There are also restrictions on hours of work for minors, which vary based on age and whether the minor is in school. The specific requirements to employ a minor in New Hampshire are set forth in the Youth Employment Law, N.H. RSA §§ 276-A:1 et seq; N.H. RSA § 276-A:11.

Gun Laws

Although New Hampshire is a constitutional carry state, meaning individuals can generally carry firearms without the need for an additional permit, employers are free to establish restrictions and regulations related to firearms possession at work, including banning firearms in cars on company premises.

Medical Marijuana

New Hampshire permits medical marijuana, or therapeutic cannabis, but expressly allows employers to discipline employees for marijuana use at work. N.H. RSA § 126-X:3(III)(c).

Whether an accommodation is required for an employee's off-duty use of therapeutic cannabis "should be decided on a case-by-case basis depending on the specific facts of the case." Paine v. Ride-Away, Inc., 274 A.3d 554, 558 (N.H. 2022).

Access to Personnel Files

Employers must permit any employee who requests to inspect their personnel file to do so. The statute likewise "guarantees former employees access to their personnel files." Rix v. Kinderworks Corp., 618 A.2d 833, 835 (N.H. 1992).

Upon request, an employer must provide the employee with a copy of all or part of the file, but the employer may charge the employee costs reasonably related to making copies.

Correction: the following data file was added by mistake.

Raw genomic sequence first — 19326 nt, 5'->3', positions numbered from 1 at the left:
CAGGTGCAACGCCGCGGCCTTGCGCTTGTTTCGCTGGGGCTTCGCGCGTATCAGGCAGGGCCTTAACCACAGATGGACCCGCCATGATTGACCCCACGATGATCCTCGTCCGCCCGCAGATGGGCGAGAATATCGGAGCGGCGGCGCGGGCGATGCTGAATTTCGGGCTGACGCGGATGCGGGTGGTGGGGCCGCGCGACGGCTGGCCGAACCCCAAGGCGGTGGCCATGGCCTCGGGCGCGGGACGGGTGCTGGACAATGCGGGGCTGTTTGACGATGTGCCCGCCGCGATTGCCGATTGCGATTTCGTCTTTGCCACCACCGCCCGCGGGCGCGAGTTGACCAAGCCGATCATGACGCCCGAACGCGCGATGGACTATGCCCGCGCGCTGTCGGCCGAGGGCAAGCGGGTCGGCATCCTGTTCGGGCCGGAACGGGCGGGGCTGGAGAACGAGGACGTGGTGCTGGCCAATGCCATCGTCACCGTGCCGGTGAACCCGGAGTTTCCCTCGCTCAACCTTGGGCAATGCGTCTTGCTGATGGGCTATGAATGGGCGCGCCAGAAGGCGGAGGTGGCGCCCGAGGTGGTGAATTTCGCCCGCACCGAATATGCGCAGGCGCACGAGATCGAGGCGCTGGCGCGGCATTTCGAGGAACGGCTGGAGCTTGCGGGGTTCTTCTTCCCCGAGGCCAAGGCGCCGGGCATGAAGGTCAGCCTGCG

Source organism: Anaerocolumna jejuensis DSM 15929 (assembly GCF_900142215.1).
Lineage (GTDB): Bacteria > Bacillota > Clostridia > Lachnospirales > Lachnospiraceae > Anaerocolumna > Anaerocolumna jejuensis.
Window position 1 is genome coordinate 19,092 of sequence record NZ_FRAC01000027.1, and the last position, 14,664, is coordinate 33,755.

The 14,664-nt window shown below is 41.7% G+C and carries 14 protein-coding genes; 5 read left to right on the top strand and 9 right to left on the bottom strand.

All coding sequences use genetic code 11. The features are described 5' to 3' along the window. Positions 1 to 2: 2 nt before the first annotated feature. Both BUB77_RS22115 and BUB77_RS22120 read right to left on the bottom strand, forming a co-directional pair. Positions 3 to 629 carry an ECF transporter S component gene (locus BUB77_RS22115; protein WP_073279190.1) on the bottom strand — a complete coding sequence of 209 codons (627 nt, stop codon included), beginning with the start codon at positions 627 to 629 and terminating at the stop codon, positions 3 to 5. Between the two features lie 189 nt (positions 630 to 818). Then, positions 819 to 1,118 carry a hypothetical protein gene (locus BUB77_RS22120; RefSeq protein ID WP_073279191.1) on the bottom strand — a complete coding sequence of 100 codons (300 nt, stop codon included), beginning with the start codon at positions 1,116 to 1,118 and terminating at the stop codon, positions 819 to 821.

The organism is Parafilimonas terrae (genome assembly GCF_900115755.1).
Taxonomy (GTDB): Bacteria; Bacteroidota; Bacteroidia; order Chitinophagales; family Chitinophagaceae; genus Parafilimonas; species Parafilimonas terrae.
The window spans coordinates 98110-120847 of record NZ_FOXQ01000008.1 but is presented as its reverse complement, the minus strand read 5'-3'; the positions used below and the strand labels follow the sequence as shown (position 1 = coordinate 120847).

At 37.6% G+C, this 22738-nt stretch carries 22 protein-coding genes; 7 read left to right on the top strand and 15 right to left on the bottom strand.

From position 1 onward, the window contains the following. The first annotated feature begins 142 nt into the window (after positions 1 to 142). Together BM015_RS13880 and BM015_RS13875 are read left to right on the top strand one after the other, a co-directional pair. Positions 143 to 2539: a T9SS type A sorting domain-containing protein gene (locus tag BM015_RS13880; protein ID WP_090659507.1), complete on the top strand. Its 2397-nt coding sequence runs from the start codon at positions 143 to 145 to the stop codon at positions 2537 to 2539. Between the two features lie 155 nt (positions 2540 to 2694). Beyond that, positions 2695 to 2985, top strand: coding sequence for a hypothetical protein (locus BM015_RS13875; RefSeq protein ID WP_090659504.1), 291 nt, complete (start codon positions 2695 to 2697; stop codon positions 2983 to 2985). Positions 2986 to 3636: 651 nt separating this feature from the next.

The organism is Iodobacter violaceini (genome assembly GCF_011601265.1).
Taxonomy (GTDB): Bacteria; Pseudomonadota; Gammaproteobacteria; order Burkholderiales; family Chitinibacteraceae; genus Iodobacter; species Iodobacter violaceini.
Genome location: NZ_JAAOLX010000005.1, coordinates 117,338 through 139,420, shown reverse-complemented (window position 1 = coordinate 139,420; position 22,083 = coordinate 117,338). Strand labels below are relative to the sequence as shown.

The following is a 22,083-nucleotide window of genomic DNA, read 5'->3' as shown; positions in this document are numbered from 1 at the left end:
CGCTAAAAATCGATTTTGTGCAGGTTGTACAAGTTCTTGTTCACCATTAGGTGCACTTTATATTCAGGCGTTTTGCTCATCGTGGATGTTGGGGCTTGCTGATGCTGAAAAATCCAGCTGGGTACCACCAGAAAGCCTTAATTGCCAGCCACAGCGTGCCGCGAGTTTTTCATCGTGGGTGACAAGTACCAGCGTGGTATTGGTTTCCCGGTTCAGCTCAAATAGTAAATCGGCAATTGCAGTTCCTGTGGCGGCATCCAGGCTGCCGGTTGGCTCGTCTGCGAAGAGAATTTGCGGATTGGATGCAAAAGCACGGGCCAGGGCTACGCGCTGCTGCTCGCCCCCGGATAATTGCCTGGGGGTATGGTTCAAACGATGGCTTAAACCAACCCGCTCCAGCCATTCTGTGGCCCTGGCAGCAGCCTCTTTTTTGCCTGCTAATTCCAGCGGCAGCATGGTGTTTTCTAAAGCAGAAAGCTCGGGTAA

If the employee disagrees with anything in their file and the employee and employer cannot agree on the removal or correction of the information, the employee may submit a written statement explaining their version of events for inclusion in the file. N.H. RSA § 275:56.


The New Hampshire Worker Adjustment and Retraining Notification Act (NH WARN Act) requires 60 days' notice of a mass layoff or plant closing to affected employees and representatives of affected employees, as well as the Commissioner of Labor, New Hampshire Attorney General, and chief elected official of each municipality in New Hampshire within which the plant closing or mass layoff occurs. N.H. RSA § 275-F:3. The content of the notice must follow federal WARN Act requirements.

Covid-19 Vaccines

In June 2022, Governor Sununu signed House Bill 1495 prohibiting the state from requiring businesses to require vaccines or documentation related to vaccination or immunity status.

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Disclaimer: These materials do not constitute
legal advice and should not be substituted
for the advice of legal counsel.

Guide last updated November 2022.